Aleteia logoAleteia logo
Tuesday 28 September |
Saint of the Day: St. Wenceslaus
home iconArt & Culture
line break icon

Trevi Fountain “wishing coins” answer prayers of the homeless


Joseph Enric | CC BY SA 2.0

J-P Mauro - published on 04/05/18

Tourists who throw coins will become "protagonists for change" for the city's poor.

There is a long-standing tradition that when visiting the Trevi Fountain in Rome, tourists will turn around and make a wish before tossing a coin over their shoulder into the water. Now, Rome’s city council has decided that these coins, $1.7 million worth in 2016, will be going toward food and shelter for the city’s poor.

Read more:
Tourists toss more than $1.5 million into Rome’s Trevi Fountain

An agreement was reached between the city council and Caritas Rome, a Catholic relief organization that was previously the beneficiary of these coins. While Caritas Rome has been doing good work with this income for the last 20 years, the city’s recent economic difficulties have led the council to find funds where they can for public service projects.

The decision was delayed until the end of 2018, at which point the city will take control over the process of gathering coins from the fountain using high-powered vacuums.

The decision was welcomed by the director of Caritas Rome, Msgr. Enrico Feroci, who said it, “concretely expresses the solidarity of the whole city of Rome toward those who suffer and are disadvantaged.”

The Boston Pilot reports:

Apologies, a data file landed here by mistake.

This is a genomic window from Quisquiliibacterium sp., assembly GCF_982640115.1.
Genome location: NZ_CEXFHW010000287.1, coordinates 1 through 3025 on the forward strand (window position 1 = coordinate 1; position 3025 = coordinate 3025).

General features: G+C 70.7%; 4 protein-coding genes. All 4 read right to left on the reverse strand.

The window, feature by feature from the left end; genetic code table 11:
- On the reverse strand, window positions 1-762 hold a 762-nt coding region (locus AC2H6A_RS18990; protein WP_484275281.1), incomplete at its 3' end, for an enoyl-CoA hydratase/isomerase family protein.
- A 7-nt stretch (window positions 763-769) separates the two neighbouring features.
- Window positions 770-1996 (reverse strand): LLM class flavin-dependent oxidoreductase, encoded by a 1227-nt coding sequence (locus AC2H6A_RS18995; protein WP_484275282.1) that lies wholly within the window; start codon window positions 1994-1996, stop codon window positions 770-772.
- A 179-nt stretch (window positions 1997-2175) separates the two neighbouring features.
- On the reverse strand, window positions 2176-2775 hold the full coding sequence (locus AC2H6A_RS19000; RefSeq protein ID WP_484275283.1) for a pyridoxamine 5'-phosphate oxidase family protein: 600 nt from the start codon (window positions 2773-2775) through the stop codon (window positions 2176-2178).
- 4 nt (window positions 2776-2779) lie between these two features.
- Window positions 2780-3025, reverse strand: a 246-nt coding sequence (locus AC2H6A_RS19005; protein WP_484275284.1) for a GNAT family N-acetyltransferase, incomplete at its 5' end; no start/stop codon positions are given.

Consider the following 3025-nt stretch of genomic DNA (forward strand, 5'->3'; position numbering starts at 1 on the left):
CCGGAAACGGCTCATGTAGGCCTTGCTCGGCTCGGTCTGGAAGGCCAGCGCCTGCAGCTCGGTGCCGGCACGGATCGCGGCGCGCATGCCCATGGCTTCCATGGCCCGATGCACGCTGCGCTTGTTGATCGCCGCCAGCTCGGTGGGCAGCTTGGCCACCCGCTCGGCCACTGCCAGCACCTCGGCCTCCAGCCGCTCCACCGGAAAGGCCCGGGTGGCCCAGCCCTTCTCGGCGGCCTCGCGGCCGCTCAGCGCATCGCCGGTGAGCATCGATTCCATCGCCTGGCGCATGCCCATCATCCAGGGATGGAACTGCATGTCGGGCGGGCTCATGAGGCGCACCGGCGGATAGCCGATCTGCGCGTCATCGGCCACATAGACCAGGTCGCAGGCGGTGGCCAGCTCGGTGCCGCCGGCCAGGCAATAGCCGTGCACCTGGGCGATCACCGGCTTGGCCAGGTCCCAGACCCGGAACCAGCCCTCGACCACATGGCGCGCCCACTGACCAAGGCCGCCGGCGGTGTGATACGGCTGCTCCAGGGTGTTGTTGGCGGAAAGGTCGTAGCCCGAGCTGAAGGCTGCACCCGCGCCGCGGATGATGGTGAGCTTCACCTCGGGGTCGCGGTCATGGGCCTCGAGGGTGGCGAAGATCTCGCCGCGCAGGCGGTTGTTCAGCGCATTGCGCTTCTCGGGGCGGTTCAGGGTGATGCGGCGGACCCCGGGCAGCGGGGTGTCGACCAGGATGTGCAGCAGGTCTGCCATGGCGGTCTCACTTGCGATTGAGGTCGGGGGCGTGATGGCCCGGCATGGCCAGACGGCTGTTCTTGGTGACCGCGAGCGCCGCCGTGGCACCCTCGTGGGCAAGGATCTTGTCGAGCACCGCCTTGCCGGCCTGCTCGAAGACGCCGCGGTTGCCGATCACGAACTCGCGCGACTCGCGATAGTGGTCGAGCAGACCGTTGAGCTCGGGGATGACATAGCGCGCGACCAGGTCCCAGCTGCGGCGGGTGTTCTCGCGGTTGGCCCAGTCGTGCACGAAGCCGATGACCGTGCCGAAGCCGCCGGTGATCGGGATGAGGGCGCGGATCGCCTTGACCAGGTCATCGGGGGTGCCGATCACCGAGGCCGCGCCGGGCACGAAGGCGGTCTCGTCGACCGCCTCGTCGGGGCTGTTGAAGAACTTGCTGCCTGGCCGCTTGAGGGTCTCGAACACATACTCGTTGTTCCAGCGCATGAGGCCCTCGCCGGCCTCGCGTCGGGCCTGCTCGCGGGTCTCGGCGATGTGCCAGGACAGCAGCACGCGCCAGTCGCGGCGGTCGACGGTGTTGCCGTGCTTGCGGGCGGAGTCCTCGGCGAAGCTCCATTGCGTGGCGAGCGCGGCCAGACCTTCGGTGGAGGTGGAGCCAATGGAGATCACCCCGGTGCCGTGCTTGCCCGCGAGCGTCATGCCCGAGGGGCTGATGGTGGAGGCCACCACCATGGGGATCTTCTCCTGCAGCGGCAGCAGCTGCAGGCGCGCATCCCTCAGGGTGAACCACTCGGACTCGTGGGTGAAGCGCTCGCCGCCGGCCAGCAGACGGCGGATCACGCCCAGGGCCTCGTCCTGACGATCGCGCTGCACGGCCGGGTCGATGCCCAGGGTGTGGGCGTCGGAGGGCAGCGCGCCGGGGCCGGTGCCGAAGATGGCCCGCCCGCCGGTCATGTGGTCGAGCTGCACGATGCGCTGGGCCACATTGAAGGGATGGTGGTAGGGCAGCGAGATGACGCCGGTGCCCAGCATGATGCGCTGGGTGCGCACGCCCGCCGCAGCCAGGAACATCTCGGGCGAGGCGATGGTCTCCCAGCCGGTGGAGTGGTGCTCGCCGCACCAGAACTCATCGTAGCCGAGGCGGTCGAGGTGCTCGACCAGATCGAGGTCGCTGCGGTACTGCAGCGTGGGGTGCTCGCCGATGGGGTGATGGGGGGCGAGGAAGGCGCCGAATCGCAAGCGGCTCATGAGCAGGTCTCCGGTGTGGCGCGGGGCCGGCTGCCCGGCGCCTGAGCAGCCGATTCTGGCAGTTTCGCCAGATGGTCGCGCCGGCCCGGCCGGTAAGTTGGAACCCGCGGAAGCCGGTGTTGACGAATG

By trusting Caritas Rome with the money collected from the Trevi Fountain, he added, the Rome city council has recognized that the Catholic charity has a special and unique history in the city in “reaching out and encountering the most diverse forms of poverty,” particularly in serving the homeless, the elderly, migrants and struggling families. “Responsibility, transparency, a spirit of service and witness: These are the attitudes that have guided us in these years in which the city of Rome has entrusted the proceeds of the Trevi Fountain coins to Caritas,” Msgr. Feroci said. While many tourists make a wish to return to the Eternal City one day, Msgr. Feroci said the funds they unknowingly contribute allow them to join the Catholic charity in becoming “protagonists of change” for the city’s poor.
Support Aleteia!

If you’re reading this article, it’s thanks to the generosity of people like you, who have made Aleteia possible.

Here are some numbers:

  • 20 million users around the world read every month
  • Aleteia is published every day in seven languages: English, French, Italian, Spanish, Portuguese, Polish, and Slovenian
  • Each month, readers view more than 50 million pages
  • Nearly 4 million people follow Aleteia on social media
  • Each month, we publish 2,450 articles and around 40 videos
  • We have 60 full time staff and approximately 400 collaborators (writers, translators, photographers, etc.)

As you can imagine, these numbers represent a lot of work. We need you.

Support Aleteia with as little as $1. It only takes a minute. Thank you!

Daily prayer
And today we celebrate...

Top 10
The Sinai Peninsula and the Dead Sea Rift
J-P Mauro
Experts now believe Sodom was destroyed by a meteor
J-P Mauro
Chicago architect models Vatican City from 67,000 LEGO bricks
Fr. Michael Rennier
The purpose of life according to J.R.R. Tolkien
Giovanna Binci
He’s autistic, she has Down syndrome, and they’re wonderfully hap...
crisis man
Marzena Devoud
Advice from 3 monks for overcoming acedia
Bret Thoman, OFS
Exclusive photos: Meet Padre Pio and the place he lived
Christ and the woman taken in adultery
Daniel Esparza
What Jesus wrote
See More
Get Aleteia delivered to your inbox. Subscribe here.